It is not disputed Hines works for the NJDCA solely in New Jersey. Hines's only contacts with Pennsylvania consist of a handful of communications between Hines in New Jersey and Gary in Pennsylvania, "first by mail, then over the phone." Pl.'s Answer to Hines's Mot. to Dismiss 6, ECF No. 65. All such communications were in response to Gary's initial consumer complaint about United Credit, and several of the telephone calls were originated by Gary. Such communications in response to Gary's unilateral inquiries are insufficient to demonstrate Hines deliberately targeted Pennsylvania with the purpose of availing himself of the benefits and protections of conducting activities therein. See Reliance Steel Prods. Co. v. Watson, Ess, Marshall & Enggas, 675 F.2d 587, 589 (3d Cir. 1982) (holding Missouri defendant's telephone calls to, and billing of, Pennsylvania plaintiff combined with defendant's advertisement in Pennsylvania were not sufficient contacts to establish personal jurisdiction in Pennsylvania, and further noting "the referral by which [plaintiff] seeks to establish a significant business relationship between Pennsylvania and [defendant] was not only unsolicited by [defendant], but was manifested in its initial contact by a telephone call from [plaintiff] in Pennsylvania to [defendant] in Missouri); see also Vetrotex Certainteed Corp. v. Consol. Fiber Glass Prods. Co., 75 F.3d 147, 152 (3d Cir. 1996) (holding informational telephone calls and letters directed to the forum state alone do not establish purposeful activity necessary to establish personal jurisdiction over nonresident in contract cases); Rodi v. S. New Eng. Sch. of Law, 255 F. Supp. 2d 346, 350-51 (D.N.J. 2003) (holding contacts insufficient for personal jurisdiction where nonresident defendant law school sent plaintiff an acknowledgment letter and an acceptance letter in response to plaintiff's inquiries and application). Moreover, permitting Gary to maintain this suit in Pennsylvania based solely on Hines's sending a questionnaire to Pennsylvania and participating in a handful of telephone calls with Gary in Pennsylvania (some of which were originated by Gary) would certainly "offend traditional notions of fair play and substantial justice." O'Connor, 496 F.3d at 316 (citation omitted).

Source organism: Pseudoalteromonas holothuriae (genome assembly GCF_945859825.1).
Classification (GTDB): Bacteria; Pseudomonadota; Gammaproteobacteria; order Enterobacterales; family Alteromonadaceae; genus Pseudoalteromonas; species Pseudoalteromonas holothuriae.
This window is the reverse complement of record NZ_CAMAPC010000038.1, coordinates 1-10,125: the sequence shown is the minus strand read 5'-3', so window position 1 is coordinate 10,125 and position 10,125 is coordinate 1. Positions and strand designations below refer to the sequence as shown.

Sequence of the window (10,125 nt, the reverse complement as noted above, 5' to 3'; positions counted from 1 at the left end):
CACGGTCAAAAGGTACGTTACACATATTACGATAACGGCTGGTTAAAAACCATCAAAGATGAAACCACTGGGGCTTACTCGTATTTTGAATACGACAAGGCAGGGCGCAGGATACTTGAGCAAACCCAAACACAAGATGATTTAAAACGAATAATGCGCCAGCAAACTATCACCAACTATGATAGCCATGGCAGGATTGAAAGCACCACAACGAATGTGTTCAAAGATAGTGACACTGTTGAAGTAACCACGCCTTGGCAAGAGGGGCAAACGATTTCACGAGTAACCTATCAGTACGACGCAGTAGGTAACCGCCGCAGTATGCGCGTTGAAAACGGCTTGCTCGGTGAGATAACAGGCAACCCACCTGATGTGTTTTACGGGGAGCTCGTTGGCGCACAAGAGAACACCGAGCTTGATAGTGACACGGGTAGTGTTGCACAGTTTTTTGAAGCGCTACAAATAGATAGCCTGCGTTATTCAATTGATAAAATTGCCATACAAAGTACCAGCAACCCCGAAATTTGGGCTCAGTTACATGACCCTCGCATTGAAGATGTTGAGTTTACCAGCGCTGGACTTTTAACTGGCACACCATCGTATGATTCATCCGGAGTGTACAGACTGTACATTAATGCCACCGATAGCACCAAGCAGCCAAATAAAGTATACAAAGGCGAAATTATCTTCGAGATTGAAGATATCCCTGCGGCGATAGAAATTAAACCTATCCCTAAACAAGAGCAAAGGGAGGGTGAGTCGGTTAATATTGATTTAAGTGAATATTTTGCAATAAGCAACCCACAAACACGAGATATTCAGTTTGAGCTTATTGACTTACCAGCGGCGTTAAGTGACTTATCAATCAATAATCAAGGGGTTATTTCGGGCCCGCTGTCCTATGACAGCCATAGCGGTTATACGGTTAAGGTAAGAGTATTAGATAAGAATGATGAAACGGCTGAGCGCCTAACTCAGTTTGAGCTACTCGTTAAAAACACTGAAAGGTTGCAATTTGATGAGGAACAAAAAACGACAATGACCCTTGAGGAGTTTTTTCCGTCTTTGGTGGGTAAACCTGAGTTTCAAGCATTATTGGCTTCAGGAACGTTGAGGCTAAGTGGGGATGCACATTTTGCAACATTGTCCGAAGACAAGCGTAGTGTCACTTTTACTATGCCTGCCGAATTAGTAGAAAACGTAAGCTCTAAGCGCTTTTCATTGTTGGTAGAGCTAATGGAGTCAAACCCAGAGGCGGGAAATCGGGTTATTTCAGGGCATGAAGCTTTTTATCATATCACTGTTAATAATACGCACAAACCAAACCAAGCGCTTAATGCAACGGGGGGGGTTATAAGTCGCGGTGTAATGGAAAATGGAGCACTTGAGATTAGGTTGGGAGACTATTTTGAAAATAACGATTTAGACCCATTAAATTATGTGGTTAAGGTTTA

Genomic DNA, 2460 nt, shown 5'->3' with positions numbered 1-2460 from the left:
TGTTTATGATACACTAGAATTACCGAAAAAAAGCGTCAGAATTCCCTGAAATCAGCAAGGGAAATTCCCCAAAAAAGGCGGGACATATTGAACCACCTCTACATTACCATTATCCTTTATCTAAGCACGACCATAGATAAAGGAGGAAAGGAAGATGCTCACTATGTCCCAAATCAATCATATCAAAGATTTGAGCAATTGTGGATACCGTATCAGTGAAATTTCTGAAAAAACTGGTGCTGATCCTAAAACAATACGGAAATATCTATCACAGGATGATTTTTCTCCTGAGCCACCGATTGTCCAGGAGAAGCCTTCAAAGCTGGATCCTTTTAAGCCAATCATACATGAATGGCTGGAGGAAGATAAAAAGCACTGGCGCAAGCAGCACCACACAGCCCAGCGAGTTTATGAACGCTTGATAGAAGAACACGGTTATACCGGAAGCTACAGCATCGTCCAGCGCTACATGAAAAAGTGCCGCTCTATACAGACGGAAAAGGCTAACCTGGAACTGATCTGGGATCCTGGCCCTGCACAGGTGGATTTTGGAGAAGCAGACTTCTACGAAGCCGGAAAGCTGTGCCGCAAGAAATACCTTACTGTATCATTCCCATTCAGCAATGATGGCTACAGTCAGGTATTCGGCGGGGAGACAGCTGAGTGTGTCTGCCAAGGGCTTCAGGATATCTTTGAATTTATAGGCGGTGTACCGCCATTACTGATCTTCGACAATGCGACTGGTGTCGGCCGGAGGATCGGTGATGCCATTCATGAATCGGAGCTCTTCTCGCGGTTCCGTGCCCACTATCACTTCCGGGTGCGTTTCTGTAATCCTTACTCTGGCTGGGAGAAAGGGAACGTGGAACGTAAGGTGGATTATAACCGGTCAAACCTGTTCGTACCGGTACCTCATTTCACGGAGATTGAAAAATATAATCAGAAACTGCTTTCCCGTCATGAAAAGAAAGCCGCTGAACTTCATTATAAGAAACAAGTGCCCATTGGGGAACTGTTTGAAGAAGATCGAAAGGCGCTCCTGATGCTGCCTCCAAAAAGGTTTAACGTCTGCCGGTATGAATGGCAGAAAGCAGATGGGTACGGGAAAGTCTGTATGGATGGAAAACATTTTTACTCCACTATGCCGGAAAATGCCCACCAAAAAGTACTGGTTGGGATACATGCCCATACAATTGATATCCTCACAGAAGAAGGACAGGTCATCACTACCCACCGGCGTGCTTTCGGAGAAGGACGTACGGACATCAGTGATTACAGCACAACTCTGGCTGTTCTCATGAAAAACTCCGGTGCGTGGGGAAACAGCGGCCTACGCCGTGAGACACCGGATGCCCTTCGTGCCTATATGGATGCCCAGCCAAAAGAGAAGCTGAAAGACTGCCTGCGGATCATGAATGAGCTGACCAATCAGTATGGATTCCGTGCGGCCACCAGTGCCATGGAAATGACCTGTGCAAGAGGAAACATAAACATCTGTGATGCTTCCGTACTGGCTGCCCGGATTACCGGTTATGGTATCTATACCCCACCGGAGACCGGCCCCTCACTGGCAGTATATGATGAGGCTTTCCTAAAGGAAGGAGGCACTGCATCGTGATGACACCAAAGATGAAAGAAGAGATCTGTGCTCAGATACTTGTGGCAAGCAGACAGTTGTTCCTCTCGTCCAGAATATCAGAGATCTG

Furthermore, Gary has had the benefit of two prior opinions in this case dismissing other Defendants (in part) for lack of personal jurisdiction, which opinions addressed his failure to respond to the personal jurisdiction challenges with actual proofs, such as "sworn affidavits or other competent evidence." Patterson, 893 F.2d at 604 (3d Cir. 1990); see also Mem. Op. 11, Mar. 26, 2012, ECF No. 56; Order 3 n.1, Mar. 27, 2012, ECF No. 58. Nevertheless, and despite having been specifically directed to "address the basis for this Court's exercise of personal jurisdiction over Hines," Order, May 18, 2012, ECF No. 61,*fn4 Gary has not submitted any evidence regarding jurisdiction, but has responded only with mere allegations and by citing the Pennsylvania long-arm statute. See Parker v. Learn Skills Corp., 530 F. Supp. 2d 661, 673 (D. Del. 2008) (holding recitation of the forum state's long-arm statute, without providing any basis for personal jurisdiction, is insufficient proof of such jurisdiction). Gary, therefore, has not met his burden of establishing personal jurisdiction over Hines.

When dismissing a pro se civil rights complaint, a district court must grant leave to amend, "even if the plaintiff does not request it, unless amendment would be futile or leave to amend is not warranted for some other reason." Tate v. Morris Cnty. Prosecutors Office, 284 F. App'x 877, 879 (3d Cir. 2008). Although Gary's claims against Hines were previously dismissed with leave to amend his first Amended Complaint, the dismissal was not based on lack of personal jurisdiction. Nevertheless, having provided Gary ample opportunity to establish personal jurisdiction over Hines, this Court is satisfied any further amendment of Gary's Second Amended Complaint would be futile. Accordingly, Gary's Second Amended Complaint is dismissed with prejudice.


Juan R. Sanchez, J.